Adapting, Evolving, Learning
The Federal Reserve is an adapting, evolving, and learning organization. In the Federal Reserve Bank of Cleveland's 2012 Annual Report, we take a close look at how it has changed since its creation 100 years ago. Our essay describes some of the seminal episodes that have influenced the Federal Reserve as we know it today. Times have changed, economic theories have developed, and the Federal Reserve has adapted to meet new demands. In fact, over the course of its 100 years, the Federal Reserve has proved not only a willingness to change, but also an appetite for embracing and initiating change ...
Governments and money
A discussion of the history of attempts to protect the purchasing power of money, which contends that fostering competition among currencies may be the best way to generate economic growth through price stability.
Understanding the persistence of poverty
Millions of U.S. citizens continue to live in poverty within one of the wealthiest and most productive nations in the world. The Federal Reserve Bank of Cleveland's 2006 Annual Report reviews some of the reasons for the persistence of poverty in America and suggests that better education and training may be the best defense against poverty.
Altered states: a perspective on 75 years of state income growth
According to a study featured in the Federal Reserve Bank of Cleveland's 2005 Annual Report, differences in state income levels can be explained largely by two factors: innovation and workforce skills. The study's findings suggest that increasing a region's knowledge base should be a primary component of economic development strategies.
Federal Reserve policy promotes growth
A view of the relationship between monetary policy and the economy, reflecting the belief that maintaining price stability does not require high interest rates and less growth.
Price stability: why we seek it and how best to achieve it
Federal Reserve Bank of Cleveland President Sandra Pianalto explains why price stability is essential for maximum employment and how the adoption of a numerical target for inflation may improve the central bank?s ability to achieve both objectives. Find the essay, along with Frequently Asked Questions about inflation.
The unfolding of the 1983 recovery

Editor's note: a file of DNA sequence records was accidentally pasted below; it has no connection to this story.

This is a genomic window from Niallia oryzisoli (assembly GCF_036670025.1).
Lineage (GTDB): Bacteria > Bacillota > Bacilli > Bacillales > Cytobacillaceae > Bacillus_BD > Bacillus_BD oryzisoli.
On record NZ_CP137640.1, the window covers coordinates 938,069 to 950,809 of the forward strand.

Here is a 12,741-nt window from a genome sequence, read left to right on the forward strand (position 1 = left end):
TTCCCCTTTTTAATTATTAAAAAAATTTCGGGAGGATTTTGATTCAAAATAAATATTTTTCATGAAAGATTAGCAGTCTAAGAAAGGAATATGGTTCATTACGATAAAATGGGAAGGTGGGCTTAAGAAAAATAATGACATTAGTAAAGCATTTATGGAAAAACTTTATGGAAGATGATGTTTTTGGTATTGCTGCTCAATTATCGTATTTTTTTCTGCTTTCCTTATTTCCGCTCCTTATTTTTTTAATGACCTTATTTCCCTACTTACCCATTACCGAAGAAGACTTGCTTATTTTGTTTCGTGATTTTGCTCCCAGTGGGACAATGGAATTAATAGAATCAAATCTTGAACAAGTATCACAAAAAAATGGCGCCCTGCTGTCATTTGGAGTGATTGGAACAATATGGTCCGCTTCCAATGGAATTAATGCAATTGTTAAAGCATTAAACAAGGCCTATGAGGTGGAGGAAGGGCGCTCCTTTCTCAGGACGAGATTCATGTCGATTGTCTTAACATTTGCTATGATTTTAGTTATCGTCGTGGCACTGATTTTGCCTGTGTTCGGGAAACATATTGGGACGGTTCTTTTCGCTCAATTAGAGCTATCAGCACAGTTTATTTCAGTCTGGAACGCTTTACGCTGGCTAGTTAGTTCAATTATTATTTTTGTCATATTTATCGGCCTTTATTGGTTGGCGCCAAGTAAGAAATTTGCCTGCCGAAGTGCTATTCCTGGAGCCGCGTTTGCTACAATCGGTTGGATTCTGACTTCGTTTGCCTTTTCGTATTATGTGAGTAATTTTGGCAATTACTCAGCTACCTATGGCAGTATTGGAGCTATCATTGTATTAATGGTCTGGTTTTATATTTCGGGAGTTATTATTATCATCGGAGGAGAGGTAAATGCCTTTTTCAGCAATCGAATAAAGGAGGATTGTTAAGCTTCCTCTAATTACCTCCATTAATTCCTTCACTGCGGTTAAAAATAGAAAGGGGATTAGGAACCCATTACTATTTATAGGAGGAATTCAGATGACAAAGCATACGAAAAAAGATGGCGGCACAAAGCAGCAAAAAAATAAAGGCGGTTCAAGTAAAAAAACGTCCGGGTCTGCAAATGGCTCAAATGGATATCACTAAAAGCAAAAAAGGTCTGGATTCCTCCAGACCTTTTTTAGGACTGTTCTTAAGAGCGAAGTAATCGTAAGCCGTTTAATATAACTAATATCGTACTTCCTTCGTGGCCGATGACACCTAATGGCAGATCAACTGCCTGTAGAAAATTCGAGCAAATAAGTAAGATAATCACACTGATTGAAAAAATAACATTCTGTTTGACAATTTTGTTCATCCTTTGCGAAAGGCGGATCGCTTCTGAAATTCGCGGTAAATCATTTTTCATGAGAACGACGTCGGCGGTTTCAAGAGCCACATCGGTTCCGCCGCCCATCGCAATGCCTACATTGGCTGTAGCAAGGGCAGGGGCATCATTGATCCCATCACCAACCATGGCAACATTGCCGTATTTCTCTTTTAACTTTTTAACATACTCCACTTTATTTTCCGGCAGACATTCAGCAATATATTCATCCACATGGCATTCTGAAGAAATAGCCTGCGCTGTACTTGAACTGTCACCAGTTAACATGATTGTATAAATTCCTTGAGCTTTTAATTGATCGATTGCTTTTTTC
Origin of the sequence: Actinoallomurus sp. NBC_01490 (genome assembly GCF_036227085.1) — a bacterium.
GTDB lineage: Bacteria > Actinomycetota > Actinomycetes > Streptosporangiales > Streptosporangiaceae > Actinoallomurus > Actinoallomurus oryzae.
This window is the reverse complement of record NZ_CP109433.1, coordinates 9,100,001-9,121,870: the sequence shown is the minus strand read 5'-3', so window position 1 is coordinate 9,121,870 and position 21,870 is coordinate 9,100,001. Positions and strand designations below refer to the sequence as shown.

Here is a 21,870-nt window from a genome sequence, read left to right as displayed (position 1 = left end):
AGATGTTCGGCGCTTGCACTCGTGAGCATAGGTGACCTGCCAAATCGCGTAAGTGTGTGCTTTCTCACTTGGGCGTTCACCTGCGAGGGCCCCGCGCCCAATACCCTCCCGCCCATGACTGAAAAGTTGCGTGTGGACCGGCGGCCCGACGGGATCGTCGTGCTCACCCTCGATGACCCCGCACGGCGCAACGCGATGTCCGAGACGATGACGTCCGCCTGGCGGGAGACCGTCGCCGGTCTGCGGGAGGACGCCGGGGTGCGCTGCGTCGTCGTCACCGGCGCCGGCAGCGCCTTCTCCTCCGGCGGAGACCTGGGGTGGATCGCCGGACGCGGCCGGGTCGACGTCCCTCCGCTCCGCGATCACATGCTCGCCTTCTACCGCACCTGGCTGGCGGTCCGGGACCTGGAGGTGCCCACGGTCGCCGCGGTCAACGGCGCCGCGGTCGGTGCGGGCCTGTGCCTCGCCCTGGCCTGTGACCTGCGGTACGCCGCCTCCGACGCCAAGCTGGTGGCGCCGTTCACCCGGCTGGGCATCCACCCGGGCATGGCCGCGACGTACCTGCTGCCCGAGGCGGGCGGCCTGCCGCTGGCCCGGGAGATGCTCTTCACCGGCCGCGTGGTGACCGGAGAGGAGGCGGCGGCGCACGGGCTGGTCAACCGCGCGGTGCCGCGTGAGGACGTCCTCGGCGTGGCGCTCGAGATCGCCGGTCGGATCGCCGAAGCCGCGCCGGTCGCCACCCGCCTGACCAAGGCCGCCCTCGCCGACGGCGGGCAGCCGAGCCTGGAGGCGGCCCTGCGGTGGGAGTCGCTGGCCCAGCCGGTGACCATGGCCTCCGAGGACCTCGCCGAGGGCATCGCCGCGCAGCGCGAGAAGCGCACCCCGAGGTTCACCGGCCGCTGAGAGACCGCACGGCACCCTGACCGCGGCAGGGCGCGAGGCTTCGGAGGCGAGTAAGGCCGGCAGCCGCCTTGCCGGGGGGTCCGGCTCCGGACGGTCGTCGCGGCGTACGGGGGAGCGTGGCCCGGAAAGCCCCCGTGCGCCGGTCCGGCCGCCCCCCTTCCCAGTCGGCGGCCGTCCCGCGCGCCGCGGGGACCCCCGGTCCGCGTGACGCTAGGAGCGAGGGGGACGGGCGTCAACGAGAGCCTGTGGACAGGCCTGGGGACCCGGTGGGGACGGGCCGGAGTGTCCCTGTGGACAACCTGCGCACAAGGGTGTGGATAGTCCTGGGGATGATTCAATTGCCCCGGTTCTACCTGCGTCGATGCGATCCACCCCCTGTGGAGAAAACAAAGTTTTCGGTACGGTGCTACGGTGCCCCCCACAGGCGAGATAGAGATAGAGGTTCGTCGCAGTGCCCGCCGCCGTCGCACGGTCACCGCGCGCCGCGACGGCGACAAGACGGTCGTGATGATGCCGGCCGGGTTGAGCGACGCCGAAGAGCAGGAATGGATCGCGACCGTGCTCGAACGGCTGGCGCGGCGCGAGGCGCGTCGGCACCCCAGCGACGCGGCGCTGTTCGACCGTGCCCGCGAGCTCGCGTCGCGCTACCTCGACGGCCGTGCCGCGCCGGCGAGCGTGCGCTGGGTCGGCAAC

An examination of the 1983 economic expansion focusing on the effects of monetary policy and a discussion of the prospects for continued economic growth.
2013 Annual Report Why Inflation Is Very Low, and Why It Matters
One of the Federal Reserve?s mandates is maintaining stable prices. During my more than three decades in the Federal Reserve System, the focus has been primarily on avoiding high and variable inflation, and over most of that period, the Federal Reserve has successfully fulfilled its objective to keep inflation in check. More recently, however, our attention has turned to a less familiar concern?persistently low inflation. While high inflation has well-known costs for economic performance, the problems posed by persistently low inflation can be equally harmful. As its title promises, this ...
Theory ahead of rhetoric: economic policy for a \\"new economy\\"
The most important theoretical developments in economics of the past 20 years undermine the notion that substantial benefits are to be had from policies aimed at smoothing what has come to be known as the ?business cycle.? These fine-tuning policies, moreover, may prove costly if their price is higher, unpredictable inflation. Although policymakers may have conquered the fine-tuning impulse, they have perpetuated the language that accompanies it. That is, the language of monetary policy has failed to keep pace with theory and practice. In a world where expectations matter, the language of ...
The Great Depression and Japan's more recent experience convinced some central bankers that deflation is dangerous. This report, however, argues that deflation is an acceptable economic outcome if it is occasional, small in magnitude, and accompanied by strong productivity growth. They analyze the economic impact of deflation and conclude that while the zero, or very low, nominal interest rates that often accompany deflation can cause problems, many of the problems attributed to deflation are not unique to falling prices per se. Some business people mistakenly fear deflation when the real ...